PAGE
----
Much of what I know about cooking I learned from my grandmother. She served dinner early in the afternoon so my grandfather would have a good meal before he left for his night shift job as a radio station technician. Because my walk home from school passed by her house, I would often stop in to say hello and see what was cooking.
When I got there, she would be putting the final touches on dinner. I loved to sit in the kitchen and watch her putter around. Sometimes she would use a recipe if she was cooking something new or something outside her usual repertoire. More often than not, though, she used the dump method. She would dump a little of this and a little of that in a pot and end up with a big batch of deliciousness.
Some days I would have two suppers, because what she was cooking was so irresistible it would just jump into my mouth, and then I would walk the rest of the way home and help make dinner for my family.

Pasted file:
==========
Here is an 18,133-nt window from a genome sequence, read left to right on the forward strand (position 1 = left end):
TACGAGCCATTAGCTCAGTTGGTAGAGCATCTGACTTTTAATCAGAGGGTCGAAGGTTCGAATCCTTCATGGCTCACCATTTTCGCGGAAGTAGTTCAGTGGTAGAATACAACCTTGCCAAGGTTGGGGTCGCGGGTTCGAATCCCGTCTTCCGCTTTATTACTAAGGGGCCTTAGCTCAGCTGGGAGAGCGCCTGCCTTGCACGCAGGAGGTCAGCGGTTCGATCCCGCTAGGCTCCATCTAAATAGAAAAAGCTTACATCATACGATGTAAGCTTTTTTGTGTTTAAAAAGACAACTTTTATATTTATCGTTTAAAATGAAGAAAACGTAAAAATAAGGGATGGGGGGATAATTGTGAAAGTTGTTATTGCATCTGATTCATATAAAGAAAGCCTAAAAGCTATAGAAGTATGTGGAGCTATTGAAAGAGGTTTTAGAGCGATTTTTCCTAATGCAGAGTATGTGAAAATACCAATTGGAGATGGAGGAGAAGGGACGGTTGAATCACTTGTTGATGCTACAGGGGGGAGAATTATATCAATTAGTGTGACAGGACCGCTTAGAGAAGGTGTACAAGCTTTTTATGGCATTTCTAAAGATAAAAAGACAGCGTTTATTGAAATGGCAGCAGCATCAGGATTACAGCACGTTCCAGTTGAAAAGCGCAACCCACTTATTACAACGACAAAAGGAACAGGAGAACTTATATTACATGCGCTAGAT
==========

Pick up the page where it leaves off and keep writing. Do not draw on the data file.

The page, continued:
After cooking for a large family for decades, as she did, I suspect you eventually know what works and what doesn’t. I was fortunate in that I learned what the flavors should be, even if I didn’t know the exact ingredients or amounts. That ability means that years later, with a little trial and error, I can resurrect a few of my favorites. I also obtained some of her recipes with the help of some relatives, but a lot of my grandmother’s recipes are gone forever, passing with her when she died in 2002 at age 85.
Sometimes people ask me why I post my fudge recipes instead of keeping them secret. Here’s my answer: Recipes don’t do anyone any good if they die with the creator. Recipes are meant to be shared and modified. Recipes are meant to be loved. My grandmother was always glad to pass along a recipe if she had one. I like to think I follow in her footsteps.
(Today is her birthday. Even after all these years, I still miss her a lot.)